However, the older generations do not seem to recognize the issues that the young face when seeking employment in Nigeria. President Buhari at the 2015 Commonwealth Business Forum in London said “a lot of them (young Nigerians) haven’t been to school and they are claiming, you know, that Nigeria has been an oil-producing country therefore they should sit and do nothing and get housing, health care, education, free.”

Similarly, Buhari’s main election opponent Vice President Atiku Abubakar during his time in office failed to substantively improve these issues that preceded him. Rather, Vice President Abubakar for most of his political life has been mired in one corruption scandal after another. During this election rather than taking the opportunity to seek to understand and solve the issues facing young Nigerians, his campaign proudly released #AtikuPlanforYOUth, an emoji campaign platform. The platform and the accompanying text version offered a number of empty platitudes and weak policies. 

It’s clear that the old guard of Abubakar and Buhari’s generation lack both the ambition to solve these issues, and the faith that Nigerians will choose the right leaders to fill places. For decades they have promised to end corruption and grow the economy for all Nigerians, and despite the years of work, the Nigerian people still don’t see any real results being generated.  

February’s election illustrates the failure of the leaders to let go of this paternalistic form of politics, where the godfathers choose what the people need. It also shows the real opportunity Nigerians will face in the future.  

For most of Nigeria’s short post-independent history, progress has come at frustratingly slow, but at a steady pace. From the end of military rule in 1999, following the death of General Sani Abacha, to the first peaceful transfer of power in 2015, the tide is beginning to turn for young people that have been excluded from politics in the past. Following several years of student activism and public pressure, the Nigerian Federal Government ratified the Not Too Young to Run Constitutional Amendment. This amendment lowered the age requirement for federal and state assembly seats and the Presidency from 40 to 35 for the next election in 2023. In February’s election, out of the field of over seventy registered candidates the third party candidacy of Omoyele Sowore, a forty-eight-year-old human rights activist and former journalist, Fela Durtoye, a forty-seven year-old business consultant, and fifty-five year-old Oby Ezekwesili, a former education minister, and prominent woman’s rights’ advocate for the Bring Back Our Girls campaign; all help to illuminate the fact that Nigeria has a lot of qualified leaders that can make a positive difference in Nigeria and work to empower young people.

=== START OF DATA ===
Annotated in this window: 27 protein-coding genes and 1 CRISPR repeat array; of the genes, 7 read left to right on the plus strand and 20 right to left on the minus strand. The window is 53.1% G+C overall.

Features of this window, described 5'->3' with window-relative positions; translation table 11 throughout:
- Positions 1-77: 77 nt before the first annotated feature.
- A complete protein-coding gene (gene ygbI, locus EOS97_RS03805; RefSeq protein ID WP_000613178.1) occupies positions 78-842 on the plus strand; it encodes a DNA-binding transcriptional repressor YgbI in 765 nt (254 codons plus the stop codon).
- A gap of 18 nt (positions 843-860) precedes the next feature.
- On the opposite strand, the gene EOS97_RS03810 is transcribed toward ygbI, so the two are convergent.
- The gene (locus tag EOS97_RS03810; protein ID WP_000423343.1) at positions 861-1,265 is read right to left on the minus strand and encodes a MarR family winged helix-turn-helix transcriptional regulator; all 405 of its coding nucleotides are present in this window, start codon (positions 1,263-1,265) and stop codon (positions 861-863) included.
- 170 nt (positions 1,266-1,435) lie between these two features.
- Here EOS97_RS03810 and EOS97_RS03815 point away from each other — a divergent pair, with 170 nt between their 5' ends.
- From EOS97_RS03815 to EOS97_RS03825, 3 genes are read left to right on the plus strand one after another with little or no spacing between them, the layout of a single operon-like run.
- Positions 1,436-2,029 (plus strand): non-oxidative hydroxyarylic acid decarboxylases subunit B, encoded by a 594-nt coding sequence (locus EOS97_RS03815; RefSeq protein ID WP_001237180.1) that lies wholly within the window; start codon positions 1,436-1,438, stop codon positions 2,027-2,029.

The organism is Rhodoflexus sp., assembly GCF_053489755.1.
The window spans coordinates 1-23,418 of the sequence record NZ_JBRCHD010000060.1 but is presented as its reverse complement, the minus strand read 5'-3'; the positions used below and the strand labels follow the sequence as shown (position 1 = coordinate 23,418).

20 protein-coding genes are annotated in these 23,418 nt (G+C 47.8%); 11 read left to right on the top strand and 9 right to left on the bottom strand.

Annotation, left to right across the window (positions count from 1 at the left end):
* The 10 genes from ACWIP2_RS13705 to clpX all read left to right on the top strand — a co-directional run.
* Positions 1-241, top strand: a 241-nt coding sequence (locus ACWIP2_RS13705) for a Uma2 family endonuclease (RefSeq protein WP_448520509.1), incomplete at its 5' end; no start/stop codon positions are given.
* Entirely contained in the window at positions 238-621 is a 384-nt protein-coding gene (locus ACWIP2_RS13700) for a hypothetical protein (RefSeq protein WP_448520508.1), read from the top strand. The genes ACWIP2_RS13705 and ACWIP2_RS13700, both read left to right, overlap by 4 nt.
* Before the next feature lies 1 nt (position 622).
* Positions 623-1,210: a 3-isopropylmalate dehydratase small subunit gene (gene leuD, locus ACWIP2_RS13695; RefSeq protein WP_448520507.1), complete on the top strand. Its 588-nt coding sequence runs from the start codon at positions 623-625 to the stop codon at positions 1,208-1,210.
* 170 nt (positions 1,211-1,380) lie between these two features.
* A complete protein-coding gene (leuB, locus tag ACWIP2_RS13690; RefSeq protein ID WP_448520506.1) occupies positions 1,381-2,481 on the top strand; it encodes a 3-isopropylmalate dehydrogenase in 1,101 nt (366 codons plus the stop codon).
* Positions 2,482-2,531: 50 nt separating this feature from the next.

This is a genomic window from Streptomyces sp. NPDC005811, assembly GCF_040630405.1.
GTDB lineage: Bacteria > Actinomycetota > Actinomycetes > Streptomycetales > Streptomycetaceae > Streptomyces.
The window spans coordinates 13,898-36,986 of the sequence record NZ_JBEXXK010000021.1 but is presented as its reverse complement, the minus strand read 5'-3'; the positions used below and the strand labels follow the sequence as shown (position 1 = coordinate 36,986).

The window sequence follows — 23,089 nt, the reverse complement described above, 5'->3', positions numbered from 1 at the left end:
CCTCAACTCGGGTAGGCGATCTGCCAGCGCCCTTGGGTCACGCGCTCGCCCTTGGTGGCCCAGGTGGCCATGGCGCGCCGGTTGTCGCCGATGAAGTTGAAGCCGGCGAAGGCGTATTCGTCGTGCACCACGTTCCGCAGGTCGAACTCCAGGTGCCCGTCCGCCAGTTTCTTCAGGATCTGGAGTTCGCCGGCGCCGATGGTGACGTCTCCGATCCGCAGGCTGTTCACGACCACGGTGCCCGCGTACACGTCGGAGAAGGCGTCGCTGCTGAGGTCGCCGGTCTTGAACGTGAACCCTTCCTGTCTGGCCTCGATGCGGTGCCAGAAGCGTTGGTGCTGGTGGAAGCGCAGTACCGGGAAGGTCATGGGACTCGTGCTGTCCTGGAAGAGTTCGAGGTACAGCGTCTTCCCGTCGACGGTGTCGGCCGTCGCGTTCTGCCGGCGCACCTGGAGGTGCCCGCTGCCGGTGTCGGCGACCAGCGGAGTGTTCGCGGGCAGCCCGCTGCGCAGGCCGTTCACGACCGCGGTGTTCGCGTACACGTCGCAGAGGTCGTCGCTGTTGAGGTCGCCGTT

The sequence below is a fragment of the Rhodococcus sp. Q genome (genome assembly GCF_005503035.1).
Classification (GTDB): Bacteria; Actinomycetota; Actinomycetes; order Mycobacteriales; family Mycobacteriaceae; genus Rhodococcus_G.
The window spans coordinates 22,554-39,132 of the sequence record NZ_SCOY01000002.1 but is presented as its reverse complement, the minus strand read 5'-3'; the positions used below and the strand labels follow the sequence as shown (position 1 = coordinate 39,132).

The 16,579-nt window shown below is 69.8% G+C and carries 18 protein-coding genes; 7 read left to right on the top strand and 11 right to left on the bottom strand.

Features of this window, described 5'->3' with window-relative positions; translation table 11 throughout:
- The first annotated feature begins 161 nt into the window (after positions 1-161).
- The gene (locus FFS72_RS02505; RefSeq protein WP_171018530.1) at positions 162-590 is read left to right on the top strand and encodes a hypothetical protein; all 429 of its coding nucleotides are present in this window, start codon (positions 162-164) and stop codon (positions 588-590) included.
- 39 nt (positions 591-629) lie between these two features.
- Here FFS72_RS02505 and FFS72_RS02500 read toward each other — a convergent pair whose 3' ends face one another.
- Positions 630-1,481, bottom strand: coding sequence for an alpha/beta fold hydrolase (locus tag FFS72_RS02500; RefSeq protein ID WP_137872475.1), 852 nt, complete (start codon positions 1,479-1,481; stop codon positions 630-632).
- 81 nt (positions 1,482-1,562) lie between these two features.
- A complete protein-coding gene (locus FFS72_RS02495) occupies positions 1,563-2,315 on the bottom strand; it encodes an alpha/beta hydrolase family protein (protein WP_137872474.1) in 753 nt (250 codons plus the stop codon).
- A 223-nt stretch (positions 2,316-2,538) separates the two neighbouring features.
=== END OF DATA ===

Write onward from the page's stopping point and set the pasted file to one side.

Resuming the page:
Nigeria has all the resources and qualified leaders to break the legacy of colonialism and a decades of post-independence instability. From its oil-rich energy sector, blooming telecommunication and film industry, burgeoning fashion sector, Nobel Laureates, and academics, the potential that Nigeria holds is quite noteworthy. What stands in the way of Nigeria harnessing its resources and talent, to rebuild the economy and provide more opportunity, are the old political veterans and godfathers that would rather cling to power than watch their nation flourish.

Female Empowerment in South Africa

Female Empowerment in South Africa

Can India and Pakistan find a resolution?

Can India and Pakistan find a resolution?